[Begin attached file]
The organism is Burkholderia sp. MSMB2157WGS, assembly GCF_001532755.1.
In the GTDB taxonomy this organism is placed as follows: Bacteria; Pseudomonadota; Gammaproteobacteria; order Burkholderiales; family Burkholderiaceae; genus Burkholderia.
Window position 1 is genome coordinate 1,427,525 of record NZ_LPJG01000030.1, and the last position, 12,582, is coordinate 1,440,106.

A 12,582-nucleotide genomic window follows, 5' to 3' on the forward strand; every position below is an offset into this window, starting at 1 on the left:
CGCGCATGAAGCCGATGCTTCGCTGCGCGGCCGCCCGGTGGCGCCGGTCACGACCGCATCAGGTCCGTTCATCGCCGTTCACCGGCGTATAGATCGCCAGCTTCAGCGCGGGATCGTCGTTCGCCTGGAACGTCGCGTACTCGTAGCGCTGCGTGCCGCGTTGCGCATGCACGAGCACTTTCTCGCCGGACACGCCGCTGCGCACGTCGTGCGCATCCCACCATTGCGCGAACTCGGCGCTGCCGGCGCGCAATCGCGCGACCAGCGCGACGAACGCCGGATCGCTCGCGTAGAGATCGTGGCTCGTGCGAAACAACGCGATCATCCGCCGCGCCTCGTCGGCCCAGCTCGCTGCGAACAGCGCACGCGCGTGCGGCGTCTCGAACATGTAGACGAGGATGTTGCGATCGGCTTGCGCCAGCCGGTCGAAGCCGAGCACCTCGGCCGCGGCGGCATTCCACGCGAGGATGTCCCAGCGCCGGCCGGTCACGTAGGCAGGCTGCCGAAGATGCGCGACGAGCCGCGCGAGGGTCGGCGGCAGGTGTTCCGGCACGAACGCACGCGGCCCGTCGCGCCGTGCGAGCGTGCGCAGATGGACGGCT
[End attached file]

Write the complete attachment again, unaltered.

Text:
The organism is Burkholderia sp. MSMB2157WGS, assembly GCF_001532755.1.
In the GTDB taxonomy this organism is placed as follows: Bacteria; Pseudomonadota; Gammaproteobacteria; order Burkholderiales; family Burkholderiaceae; genus Burkholderia.
Window position 1 is genome coordinate 1,427,525 of record NZ_LPJG01000030.1, and the last position, 12,582, is coordinate 1,440,106.

A 12,582-nucleotide genomic window follows, 5' to 3' on the forward strand; every position below is an offset into this window, starting at 1 on the left:
CGCGCATGAAGCCGATGCTTCGCTGCGCGGCCGCCCGGTGGCGCCGGTCACGACCGCATCAGGTCCGTTCATCGCCGTTCACCGGCGTATAGATCGCCAGCTTCAGCGCGGGATCGTCGTTCGCCTGGAACGTCGCGTACTCGTAGCGCTGCGTGCCGCGTTGCGCATGCACGAGCACTTTCTCGCCGGACACGCCGCTGCGCACGTCGTGCGCATCCCACCATTGCGCGAACTCGGCGCTGCCGGCGCGCAATCGCGCGACCAGCGCGACGAACGCCGGATCGCTCGCGTAGAGATCGTGGCTCGTGCGAAACAACGCGATCATCCGCCGCGCCTCGTCGGCCCAGCTCGCTGCGAACAGCGCACGCGCGTGCGGCGTCTCGAACATGTAGACGAGGATGTTGCGATCGGCTTGCGCCAGCCGGTCGAAGCCGAGCACCTCGGCCGCGGCGGCATTCCACGCGAGGATGTCCCAGCGCCGGCCGGTCACGTAGGCAGGCTGCCGAAGATGCGCGACGAGCCGCGCGAGGGTCGGCGGCAGGTGTTCCGGCACGAACGCACGCGGCCCGTCGCGCCGTGCGAGCGTGCGCAGATGGACGGCT